Mandelbärli: a Bern classic
Culinary highlights – Bern's emblem, the bear, also features in the city's cuisine. For decades, the Bernese have enjoyed Mandelbärli ("almond teddy bears") made from almonds, sugar, butter and egg white, from the confectioner Beck Glatz. They were inspired by the bear dance portrayed on the bell, cast in 1596, of the Holy Spirit Church. Flavours include chocolate, honey and lemon, as well as the classic vanilla.
Ämmitaler Ruschtig: quality
Culinary highlights – Ämmitaler Ruschtig ("Emmentaler Rustic") is the name of a quality label awarded to the finest foodstuffs from the Emmental. The region may be best known for the cheese with the characteristic holes, but the label is also given to outstanding meat, vegetables, berries, bread and other products. From old favourites to rediscovered delicacies, all are lovingly made with the best ingredients.
Berner Platte: a gourmet celebration
Culinary highlights – Ham, bacon, spare ribs, knuckle of pork, marrowbone, sauerkraut, beans, potatoes: the Berner Platte ("Bernese platter") is a gourmet feast whose creation can be dated precisely: to 5 March 1798. On this date, the Bernese defeated the French army at Neuenegg, and to celebrate, held a great feast. Everyone brought whatever they had – and the Berner Platte was born. And thankfully, it still exists today.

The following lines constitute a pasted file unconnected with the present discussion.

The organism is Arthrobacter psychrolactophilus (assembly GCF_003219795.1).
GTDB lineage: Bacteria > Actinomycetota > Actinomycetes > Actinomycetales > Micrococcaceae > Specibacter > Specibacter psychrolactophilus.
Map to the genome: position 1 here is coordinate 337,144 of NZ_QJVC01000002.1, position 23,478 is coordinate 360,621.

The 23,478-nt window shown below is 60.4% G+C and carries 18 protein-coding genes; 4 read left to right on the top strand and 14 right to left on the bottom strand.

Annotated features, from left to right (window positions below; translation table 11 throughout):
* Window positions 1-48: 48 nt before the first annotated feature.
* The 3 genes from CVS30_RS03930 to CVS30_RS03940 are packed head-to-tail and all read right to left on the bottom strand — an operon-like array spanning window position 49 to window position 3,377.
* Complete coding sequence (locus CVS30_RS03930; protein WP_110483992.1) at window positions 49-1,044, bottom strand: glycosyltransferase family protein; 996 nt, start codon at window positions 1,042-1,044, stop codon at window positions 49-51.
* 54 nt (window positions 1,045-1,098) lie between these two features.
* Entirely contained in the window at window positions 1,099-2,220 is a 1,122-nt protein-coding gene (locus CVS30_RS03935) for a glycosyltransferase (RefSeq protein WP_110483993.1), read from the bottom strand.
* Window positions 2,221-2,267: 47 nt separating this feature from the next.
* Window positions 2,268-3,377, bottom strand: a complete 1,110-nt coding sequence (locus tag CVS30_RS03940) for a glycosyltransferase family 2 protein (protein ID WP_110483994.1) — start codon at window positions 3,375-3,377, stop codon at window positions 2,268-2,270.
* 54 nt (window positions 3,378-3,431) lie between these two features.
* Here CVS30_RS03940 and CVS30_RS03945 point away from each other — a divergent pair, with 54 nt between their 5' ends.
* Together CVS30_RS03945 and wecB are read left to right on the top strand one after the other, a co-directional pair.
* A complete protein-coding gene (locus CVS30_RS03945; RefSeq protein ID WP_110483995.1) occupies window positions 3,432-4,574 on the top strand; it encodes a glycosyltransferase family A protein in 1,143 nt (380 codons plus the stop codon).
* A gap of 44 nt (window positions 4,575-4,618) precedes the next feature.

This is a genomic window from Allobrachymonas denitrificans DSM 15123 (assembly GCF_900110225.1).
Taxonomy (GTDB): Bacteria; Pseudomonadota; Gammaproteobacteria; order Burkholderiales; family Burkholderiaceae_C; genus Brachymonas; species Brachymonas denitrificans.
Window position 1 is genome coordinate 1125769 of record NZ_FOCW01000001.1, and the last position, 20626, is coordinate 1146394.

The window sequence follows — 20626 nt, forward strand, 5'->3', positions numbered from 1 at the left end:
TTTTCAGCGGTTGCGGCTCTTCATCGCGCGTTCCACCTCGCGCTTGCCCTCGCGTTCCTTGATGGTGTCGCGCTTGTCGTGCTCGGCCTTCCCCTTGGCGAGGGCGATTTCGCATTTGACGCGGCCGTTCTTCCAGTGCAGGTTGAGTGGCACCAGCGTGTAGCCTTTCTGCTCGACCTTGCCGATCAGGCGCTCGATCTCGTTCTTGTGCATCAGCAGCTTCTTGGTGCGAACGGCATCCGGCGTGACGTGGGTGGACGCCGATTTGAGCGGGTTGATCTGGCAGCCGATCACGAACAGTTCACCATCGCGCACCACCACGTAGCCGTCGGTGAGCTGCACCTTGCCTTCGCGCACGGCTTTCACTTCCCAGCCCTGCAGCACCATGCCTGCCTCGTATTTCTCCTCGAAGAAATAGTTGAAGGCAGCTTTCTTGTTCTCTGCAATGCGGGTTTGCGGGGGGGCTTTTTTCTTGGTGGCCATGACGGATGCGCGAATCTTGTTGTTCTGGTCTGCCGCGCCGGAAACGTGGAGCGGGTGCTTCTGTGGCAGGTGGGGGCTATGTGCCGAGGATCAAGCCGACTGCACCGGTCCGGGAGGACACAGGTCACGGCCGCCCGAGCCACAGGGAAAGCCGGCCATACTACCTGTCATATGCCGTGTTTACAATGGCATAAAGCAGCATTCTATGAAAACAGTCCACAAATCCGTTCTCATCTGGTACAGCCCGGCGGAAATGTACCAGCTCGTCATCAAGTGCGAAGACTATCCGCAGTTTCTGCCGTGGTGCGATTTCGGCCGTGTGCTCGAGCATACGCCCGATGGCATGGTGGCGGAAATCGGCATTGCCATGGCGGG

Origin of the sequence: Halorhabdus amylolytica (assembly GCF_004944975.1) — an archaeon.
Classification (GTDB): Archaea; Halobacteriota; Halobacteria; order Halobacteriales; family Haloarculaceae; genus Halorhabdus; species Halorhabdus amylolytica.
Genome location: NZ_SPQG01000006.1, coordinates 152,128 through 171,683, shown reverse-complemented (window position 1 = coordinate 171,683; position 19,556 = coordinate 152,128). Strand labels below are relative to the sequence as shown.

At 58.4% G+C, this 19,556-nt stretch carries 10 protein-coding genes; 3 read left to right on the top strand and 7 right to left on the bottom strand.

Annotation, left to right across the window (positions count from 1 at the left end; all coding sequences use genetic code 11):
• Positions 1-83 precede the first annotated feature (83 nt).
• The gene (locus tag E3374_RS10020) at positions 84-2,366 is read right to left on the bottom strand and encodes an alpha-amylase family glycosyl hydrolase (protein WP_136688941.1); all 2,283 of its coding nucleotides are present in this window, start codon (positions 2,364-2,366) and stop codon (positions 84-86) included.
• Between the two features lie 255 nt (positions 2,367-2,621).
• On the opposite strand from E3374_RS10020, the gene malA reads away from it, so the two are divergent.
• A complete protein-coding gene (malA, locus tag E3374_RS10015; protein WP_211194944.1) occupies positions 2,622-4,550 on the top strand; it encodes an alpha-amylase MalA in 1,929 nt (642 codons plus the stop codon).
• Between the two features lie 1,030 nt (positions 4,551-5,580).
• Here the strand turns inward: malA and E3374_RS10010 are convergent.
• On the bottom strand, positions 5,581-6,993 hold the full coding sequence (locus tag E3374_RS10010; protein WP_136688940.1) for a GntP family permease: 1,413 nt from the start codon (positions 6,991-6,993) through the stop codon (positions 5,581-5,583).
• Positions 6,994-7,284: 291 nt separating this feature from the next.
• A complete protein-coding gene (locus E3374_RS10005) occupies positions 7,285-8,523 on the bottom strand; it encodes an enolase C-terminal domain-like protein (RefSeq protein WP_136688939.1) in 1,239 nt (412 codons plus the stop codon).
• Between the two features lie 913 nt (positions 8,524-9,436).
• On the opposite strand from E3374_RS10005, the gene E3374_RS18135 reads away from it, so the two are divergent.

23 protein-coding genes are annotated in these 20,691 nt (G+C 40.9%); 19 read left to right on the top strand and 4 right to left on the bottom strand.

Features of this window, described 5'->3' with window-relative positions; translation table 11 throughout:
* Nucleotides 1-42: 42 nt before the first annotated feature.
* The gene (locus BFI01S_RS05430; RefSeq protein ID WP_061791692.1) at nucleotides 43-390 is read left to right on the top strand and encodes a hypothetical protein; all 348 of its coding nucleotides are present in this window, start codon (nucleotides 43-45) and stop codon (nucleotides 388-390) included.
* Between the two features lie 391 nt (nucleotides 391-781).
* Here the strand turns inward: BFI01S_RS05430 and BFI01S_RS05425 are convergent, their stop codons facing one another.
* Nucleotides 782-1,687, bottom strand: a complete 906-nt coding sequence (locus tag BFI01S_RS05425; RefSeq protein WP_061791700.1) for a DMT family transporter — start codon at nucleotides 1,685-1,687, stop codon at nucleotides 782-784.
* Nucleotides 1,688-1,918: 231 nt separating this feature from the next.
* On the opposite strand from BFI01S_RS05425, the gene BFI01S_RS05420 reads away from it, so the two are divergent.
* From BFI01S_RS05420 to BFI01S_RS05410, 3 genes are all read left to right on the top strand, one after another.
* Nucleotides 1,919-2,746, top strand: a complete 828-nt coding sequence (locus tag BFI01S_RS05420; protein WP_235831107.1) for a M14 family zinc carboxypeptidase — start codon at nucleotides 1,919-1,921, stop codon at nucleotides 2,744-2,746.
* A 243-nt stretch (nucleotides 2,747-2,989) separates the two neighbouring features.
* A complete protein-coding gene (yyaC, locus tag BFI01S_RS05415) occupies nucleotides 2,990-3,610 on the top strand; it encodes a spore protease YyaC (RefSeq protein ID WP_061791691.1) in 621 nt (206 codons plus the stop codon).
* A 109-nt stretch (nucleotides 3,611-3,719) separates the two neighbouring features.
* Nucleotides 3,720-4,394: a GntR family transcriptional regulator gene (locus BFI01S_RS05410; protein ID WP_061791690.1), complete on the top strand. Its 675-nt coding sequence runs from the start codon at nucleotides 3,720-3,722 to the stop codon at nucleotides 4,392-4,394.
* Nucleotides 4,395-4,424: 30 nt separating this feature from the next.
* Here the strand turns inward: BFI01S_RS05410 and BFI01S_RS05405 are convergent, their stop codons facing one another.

Züpfe: Sunday special
Culinary highlights – Bern's traditional Sunday bread is Züpfe, an ornate plaited loaf that has its origins in traditional farmers' cuisine. It is made of bread dough with added butter and milk: exactly how much has been a matter of dispute among bakers since time immemorial. One thing is essential, however: a coating of egg yolk, to give the loaf its characteristic golden colour. As well as forming part of a substantial brunch on Sundays, the Bernese Züpfe is traditionally enjoyed as part of the New Year's Day celebrations.